Moreover, further strategic evidence points to the fact that a Canadian Forces Base shares the same airfield as the Gander airport but operates as a separate “entity.” Strategically, a Canadian Forces base operating in an airport that has dealt with sensitive passengers would make for the perfect environment for renditioning detainees on behalf of other government agencies. The base has been in operation since 1936. 

To further support my argument, Reprieve states that:  

"The evidence suggests that Canada, by virtue of its location, was a very vital logistical point for the extraordinary renditions program. That is evidenced more and more clearly as time goes on," 

Interestingly, Reprieve’s wordings suggest that Gander has been “repeatedly” engaged in rendition programs and transfers. Furthermore, the long quotes above also use the plural form of rendition in the use of “renditions.” This suggests that this one log linking a flight path with rendition is likely one of many renditions that Gander Newfoundland has partaken in.

More Collaboration and Rendition 

An internal inquiry regarding the involvement of Canadian officials (mostly CSIS and the RCMP) conducted concerning three tortured victims was published in October of 2008. The three victims in question are Abdullah Almalki, Ahmad Abou-Elmaati, and Muayyed Nureddin. All three of these individuals were detained in Syria or Egypt and experienced prolonged torture for months or years at the hands of Syrian or Egyptian security agencies. 

The 2008 inquiry provided details on how and why Canadian officials had singled out these three men. In the case of Elmaati, the inquiry concludes that: 

“I do conclude that the combination of three instances of sharing of information by Canadian officials in the period leading up to Mr. Elmaati’s detention likely contributed to his detention so that the detention in Syria can be said to have resulted indirectly from these actions.” (pg. 36)

In addition, the sharing of information in 3 instances was “deficient in circumstances.” This means that the inquiry had found that Canadian officials did not meet the necessary threshold to provide information on Elmaati in the first place, or at least there wasn’t a good reason. 

In the case of Abdullah Almaki, the inquiry states the following regarding the involvement of Canadian officials: 

“While it is possible that information shared by Canadian officials might have contributed in some way to the decision by the Syrian authorities to detain him, in my judgment, that possibility does not meet the threshold of likelihood required for me to infer an indirect link. However, certain actions of Canadian officials in the period leading up to Mr. Almalki’s detention raised concerns for me.”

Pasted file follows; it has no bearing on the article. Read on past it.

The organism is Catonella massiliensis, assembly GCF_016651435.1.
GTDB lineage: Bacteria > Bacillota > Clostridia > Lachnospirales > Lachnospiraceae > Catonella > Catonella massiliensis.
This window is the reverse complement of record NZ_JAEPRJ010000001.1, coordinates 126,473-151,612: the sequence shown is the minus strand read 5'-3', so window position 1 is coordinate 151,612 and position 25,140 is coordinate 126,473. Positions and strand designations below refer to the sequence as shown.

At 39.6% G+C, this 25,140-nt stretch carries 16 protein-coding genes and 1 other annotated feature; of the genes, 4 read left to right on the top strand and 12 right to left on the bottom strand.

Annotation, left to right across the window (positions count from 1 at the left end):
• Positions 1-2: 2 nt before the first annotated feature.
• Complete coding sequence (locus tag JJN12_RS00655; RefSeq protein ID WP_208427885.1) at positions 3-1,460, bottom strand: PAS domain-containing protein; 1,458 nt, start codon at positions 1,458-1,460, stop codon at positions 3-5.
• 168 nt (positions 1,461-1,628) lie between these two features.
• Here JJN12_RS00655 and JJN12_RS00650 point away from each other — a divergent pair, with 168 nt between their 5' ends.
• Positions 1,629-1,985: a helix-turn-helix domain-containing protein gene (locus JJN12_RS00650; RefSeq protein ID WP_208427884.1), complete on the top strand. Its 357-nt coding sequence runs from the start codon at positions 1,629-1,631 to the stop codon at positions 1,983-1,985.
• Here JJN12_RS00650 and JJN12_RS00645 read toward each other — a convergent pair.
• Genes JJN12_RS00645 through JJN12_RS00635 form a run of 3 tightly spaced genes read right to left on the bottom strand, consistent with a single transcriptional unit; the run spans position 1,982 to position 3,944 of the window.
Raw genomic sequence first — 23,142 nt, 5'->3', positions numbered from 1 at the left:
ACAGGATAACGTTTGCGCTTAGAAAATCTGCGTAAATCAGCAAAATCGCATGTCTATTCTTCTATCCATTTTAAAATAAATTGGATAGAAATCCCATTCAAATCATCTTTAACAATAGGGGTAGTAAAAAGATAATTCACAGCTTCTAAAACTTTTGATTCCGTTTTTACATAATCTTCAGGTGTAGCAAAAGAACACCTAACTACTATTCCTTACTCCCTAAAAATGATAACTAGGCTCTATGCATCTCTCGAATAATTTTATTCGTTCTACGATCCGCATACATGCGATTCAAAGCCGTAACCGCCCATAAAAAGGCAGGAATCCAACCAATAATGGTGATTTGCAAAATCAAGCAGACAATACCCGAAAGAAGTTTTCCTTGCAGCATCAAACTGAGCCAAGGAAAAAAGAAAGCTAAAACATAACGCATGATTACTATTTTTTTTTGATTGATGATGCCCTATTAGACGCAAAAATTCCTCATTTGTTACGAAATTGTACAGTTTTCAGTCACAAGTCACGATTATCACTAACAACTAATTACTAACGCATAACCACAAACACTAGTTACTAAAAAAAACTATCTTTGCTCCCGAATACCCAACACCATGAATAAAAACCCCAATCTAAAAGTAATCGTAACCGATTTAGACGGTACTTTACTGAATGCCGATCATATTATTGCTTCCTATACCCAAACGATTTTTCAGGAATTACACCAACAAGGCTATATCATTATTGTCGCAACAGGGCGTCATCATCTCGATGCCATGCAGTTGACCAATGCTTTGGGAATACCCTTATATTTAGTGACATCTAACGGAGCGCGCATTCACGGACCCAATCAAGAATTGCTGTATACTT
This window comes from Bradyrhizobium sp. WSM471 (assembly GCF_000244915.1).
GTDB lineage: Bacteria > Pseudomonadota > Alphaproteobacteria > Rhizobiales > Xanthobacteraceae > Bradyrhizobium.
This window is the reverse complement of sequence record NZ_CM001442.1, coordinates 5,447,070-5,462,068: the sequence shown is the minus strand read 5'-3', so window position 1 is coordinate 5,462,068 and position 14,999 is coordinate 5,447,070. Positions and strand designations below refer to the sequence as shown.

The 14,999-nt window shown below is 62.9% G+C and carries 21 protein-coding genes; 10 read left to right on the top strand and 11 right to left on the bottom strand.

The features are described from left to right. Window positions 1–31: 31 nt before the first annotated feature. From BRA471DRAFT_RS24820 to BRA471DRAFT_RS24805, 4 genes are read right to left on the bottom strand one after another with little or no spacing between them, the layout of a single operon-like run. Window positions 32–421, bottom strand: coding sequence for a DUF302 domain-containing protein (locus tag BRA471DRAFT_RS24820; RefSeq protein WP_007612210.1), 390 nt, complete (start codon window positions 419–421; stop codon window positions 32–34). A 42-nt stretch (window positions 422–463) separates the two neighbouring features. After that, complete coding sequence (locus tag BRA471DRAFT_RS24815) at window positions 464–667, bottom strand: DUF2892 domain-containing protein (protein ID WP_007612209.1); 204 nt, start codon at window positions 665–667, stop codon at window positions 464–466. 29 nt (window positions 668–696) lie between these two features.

Therefore, it seems to be the case with Almaki that perhaps his detention in Syria may have been “accidental.” However, the possibility of indirect involvement through information sharing may still be the case. 

Nevertheless, Almaki had not received any consular visits from Canadian officials during his 22-month custody. The lack of negotiations from Canadian counsellors regarding Almaki’s detention signifies either non-recognition of his detention, a collaboration of his imprisonment, a lack of awareness of his detention, or simply incompetence. The inquiry concludes that in the case of Almaki, “the actions of Canadian officials to provide consular services… were deficient“ (to see why, go to pg. 38). It is also worth noting that Almaki was investigated as a suspected terrorist threat per Project A-O in 2001, prior to his travel in 2002 (pg. 17/18). 

In the case of Muayyed Nureddin, the commissioner of the inquiry finds that: 

“I do not find that Mr. Nureddin’s detention in Syria resulted directly from any action of Canadian officials. However, I conclude that the following actions of Canadian officials in the period leading up to Mr. Nureddin’s detention likely contributed to his detention, so that the detention can be said to have resulted indirectly from these actions.” 

Regarding the “actions” in question, the inquiry states that CSIS and the RCMP shared information with “several foreign agencies,” including the US, about Nureddin’s suspected involvement with terrorism and shared information with the US regarding Nureddin’s travel plan months before he departed from Canada (pg 39). 

Fortunately, the inquiry states that the Canadian government responded promptly to Nurredin’s detention and provided efforts to “secure consular access” with Nurredin (pg. 39). 

Finally, the torture and mistreatment experienced by all victims by Syrian or Egyptian officials meet the defined term of ‘torture’ in the UN Convention Against Torture (pg 36). 

For more details and information regarding the victims of torture and rendition, including the torture case of a 15-year-old Canadian boy, Omar Khadr, refer to this article, the inquiry, and a backgrounder report.

Aftermath and Compensation

In a landmark legal settlement in 2017, the Canadian government issued an official apology for “any role Canadian officials may have played” and settled on compensating Abdullah Almalki, Ahmad Elmaati, and Muayyed Nureddin for $31 million. The men were not charged with any crime.